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Founded in 1904 and headquartered in Farmington Hills, Michigan, USA, the American Concrete Institute is a leading authority and resource worldwide for the development, dissemination, and adoption of its consensus-based standards, technical resources, educational programs, and proven expertise for individuals and organizations involved in concrete design, construction, and materials, who share a commitment to pursuing the best use of concrete.
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Home > Events > Conventions > Current Convention > Sessions and Events
C = Duke Energy Convention Center; H = Hyatt Regency Cincinnati
MINI SESSION: Reliability and Safety of New and Rehabilitated Concrete Structures
Mon, October 21, 2019 1:30 PM - 2:30 PM, C- 233
Many codes rely on the use of structural reliability and safety approaches to design or assess new and existing concrete structures. The acceptability criterion is the target reliability index, as reliability is considered as a rational measure of structural performance. Although there are guidelines to help engineers to obtain this information, there is a lack of knowledge of formal education in this subject. The objective of the proposed session is to present the structural reliability concepts that can be easily understood by the practitioner. The presence of uncertainties in materials properties, geometries, predictive models, loads, etc., will be discussed. Paper on evaluation methods, prediction models, reliability analysis, and code calibration will also be presented. Learning Objectives:(1) Recognize the impact of structural reliability and its application on new and existing concrete structures;(2) Identify potential evaluation methods and strategies for rehabilitate concrete structures; (3) Discover the importance of other limit states that may impact the service life of the structures;(4) Explain structural reliability basics and its application on quantifying structural performance.
Challenges in the Safety Assessment of Existing Reinforced Concrete Columns Strengthened by FRP
Presented By: Sofia Maria Diniz
Affiliation: Federal University of Minas Gerais
Description: There is an increasing importance of the topic of strengthening of existing structures and infrastructures. This fact is corroborated by different reports, e.g. the 2017 ASCE Infrastructure Report Card. Concrete is the most used construction material in the world; as a result, among those structural elements in need of repair/strengthening are reinforced concrete (RC) columns. Utilization of FRP jackets in the confinement of RC columns, --as a means to increase strength and ductility--, has received large attention from both the academia and practitioners. However, a number of challenges exist in the assessment of safety of RC columns strengthened by FRP. In this presentation we discuss the main challenges related to this assessment and the implementation of provisions regarding strengthening techniques in design standards following semi-probabilistic formats.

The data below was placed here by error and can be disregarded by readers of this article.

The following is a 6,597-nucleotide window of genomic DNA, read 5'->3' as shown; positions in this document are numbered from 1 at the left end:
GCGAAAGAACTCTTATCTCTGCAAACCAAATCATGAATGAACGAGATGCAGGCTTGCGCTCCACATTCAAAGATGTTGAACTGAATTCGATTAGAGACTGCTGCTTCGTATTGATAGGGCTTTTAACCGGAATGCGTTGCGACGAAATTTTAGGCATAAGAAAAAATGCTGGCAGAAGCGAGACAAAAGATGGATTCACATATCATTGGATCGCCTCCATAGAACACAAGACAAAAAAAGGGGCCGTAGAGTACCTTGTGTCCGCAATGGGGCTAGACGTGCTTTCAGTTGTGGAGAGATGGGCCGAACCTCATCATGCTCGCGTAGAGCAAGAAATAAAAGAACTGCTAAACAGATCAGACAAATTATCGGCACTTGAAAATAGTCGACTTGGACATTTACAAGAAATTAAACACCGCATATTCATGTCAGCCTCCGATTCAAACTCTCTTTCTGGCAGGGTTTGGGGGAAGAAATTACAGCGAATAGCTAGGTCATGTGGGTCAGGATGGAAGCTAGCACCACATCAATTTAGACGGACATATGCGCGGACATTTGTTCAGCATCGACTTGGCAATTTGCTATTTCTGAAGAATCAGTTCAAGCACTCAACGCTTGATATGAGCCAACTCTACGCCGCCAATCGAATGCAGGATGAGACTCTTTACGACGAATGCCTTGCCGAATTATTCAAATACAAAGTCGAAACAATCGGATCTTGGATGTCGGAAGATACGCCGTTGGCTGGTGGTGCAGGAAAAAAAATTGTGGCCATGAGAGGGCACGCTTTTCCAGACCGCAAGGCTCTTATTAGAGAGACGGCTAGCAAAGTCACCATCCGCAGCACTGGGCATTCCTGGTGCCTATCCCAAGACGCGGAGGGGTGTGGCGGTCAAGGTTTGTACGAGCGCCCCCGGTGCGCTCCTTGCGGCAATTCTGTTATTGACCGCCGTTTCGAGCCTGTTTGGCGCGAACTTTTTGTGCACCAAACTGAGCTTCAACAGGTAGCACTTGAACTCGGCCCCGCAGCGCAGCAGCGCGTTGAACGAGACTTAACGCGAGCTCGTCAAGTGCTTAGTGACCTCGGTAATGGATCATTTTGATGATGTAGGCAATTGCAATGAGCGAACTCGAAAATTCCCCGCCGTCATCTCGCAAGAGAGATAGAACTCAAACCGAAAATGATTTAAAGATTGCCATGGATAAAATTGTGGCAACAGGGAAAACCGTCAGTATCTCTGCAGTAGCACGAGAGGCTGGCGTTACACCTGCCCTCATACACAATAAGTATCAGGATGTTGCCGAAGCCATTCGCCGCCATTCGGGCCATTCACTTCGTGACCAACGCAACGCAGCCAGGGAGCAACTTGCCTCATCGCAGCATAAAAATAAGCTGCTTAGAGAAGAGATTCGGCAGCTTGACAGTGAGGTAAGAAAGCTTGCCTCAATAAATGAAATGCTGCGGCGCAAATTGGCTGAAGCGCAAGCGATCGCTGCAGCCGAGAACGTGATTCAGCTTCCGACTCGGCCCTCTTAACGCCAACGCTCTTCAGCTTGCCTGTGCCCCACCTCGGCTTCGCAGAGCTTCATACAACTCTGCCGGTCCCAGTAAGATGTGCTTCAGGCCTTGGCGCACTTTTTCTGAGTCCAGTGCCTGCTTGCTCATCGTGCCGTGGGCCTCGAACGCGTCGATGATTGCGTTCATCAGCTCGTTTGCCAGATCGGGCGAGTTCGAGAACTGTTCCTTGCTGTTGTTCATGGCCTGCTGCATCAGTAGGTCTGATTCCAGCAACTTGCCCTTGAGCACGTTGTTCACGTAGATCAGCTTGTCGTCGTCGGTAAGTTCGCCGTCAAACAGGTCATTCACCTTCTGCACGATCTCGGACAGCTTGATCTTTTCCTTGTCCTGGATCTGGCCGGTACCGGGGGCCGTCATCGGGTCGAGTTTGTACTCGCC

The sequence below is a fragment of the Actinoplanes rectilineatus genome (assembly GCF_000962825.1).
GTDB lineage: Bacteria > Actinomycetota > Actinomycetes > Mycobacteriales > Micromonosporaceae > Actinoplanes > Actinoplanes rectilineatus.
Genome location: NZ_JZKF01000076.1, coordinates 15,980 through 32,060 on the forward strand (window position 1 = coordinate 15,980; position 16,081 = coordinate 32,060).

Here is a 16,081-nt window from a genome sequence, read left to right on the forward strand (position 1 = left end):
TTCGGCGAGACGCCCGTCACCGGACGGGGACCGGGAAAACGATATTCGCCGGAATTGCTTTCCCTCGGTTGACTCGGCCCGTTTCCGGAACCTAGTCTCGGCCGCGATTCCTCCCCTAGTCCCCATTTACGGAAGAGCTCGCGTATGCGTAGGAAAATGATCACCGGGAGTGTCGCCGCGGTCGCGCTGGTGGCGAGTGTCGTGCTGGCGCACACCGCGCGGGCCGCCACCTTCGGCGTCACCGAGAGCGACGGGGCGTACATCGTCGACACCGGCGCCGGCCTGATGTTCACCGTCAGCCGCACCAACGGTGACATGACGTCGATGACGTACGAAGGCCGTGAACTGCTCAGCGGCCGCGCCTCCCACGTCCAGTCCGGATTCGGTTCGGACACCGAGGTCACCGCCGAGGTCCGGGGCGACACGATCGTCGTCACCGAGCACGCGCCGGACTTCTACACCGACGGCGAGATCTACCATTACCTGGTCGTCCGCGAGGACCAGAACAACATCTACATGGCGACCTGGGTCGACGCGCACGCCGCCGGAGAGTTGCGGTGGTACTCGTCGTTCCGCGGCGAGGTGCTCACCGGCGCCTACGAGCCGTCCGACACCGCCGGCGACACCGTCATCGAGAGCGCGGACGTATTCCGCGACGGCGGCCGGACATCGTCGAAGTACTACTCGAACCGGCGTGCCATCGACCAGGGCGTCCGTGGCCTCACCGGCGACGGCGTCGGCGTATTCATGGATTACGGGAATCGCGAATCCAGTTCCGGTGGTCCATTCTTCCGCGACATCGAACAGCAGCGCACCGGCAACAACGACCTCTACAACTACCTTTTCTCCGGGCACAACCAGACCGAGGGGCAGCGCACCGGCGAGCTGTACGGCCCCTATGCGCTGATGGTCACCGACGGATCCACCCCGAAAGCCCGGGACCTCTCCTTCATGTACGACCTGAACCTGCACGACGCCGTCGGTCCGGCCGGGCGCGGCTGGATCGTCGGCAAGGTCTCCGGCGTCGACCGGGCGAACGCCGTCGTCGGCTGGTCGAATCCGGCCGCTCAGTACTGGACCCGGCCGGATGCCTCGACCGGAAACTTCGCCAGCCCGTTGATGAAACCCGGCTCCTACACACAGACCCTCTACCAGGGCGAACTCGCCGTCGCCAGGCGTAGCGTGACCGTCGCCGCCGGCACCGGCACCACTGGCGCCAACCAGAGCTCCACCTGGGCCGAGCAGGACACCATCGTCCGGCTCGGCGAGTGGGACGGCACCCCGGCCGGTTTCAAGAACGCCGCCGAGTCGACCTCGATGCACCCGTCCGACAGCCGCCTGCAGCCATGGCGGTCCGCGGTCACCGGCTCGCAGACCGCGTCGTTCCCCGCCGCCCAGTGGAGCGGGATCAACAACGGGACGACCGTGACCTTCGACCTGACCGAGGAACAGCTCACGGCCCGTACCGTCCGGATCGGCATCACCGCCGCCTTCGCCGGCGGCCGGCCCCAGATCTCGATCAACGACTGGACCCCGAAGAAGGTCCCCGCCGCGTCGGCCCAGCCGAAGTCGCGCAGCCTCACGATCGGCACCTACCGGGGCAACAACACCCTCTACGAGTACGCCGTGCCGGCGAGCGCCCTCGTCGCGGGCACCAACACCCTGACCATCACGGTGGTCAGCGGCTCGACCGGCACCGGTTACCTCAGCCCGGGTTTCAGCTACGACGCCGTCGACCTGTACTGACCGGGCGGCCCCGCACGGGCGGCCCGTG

Probabilistic System-level Performance Evaluation for Reinforced Concrete Frame Buildings
Presented By: YeongAe Heo
Affiliation: Case Western Reserve University
Description: In this presentation, a new methodology to estimate system-level damage of multi-story RC frame buildings based on the constitutive-level responses is explained, which is necessary to quantify structural risks. Nonlinear dynamic FE simulations are performed using OpenSees for 100 near-fault and far-field ground motions for two different 12-story RC frames, one designed to a new building code and the other designed to an old building code. A weighting factor concept is used to estimate multi-scale damage (e.g. constitutive level, member level, story level and system level). This new damage estimate will be compared to the existing structural performance metrics such as inter-story drift ratios and plastic rotations. Also, main finding will be discussed on fragility curves of these two buildings at different damage states.
Parameterized Fragility Models Towards Hurricane Risk Assessment of Concrete Structures
Presented By: Georgios Balomenos
Affiliation: McMaster University
Description: Past events triggered the development of fragility models for concrete structures subjected to hurricane-induced surge and waves. However, parameterized fragility models were lacking for a range of different configurations to enable rapid application across a region or to explore climate change effects on damage risks. Thus, this study first assesses the fragility of concrete structures subjected to storm surge and waves through the development of parameterized fragility models; then incorporates these models in a case study along the Texas coast in order to evaluate damage risks for alternative storm and sea level projections. The derived parameterized fragilities express the failure probability given structural characteristics, in addition to hurricane intensity measures, with the aim to advance risk assessment of ports and bridges exposed to natural hazards. Finally, the presented models can also support reliability assessment of new and existing concrete structures across a region which can be of interest to designers and risk managers looking to mitigate hurricane damage.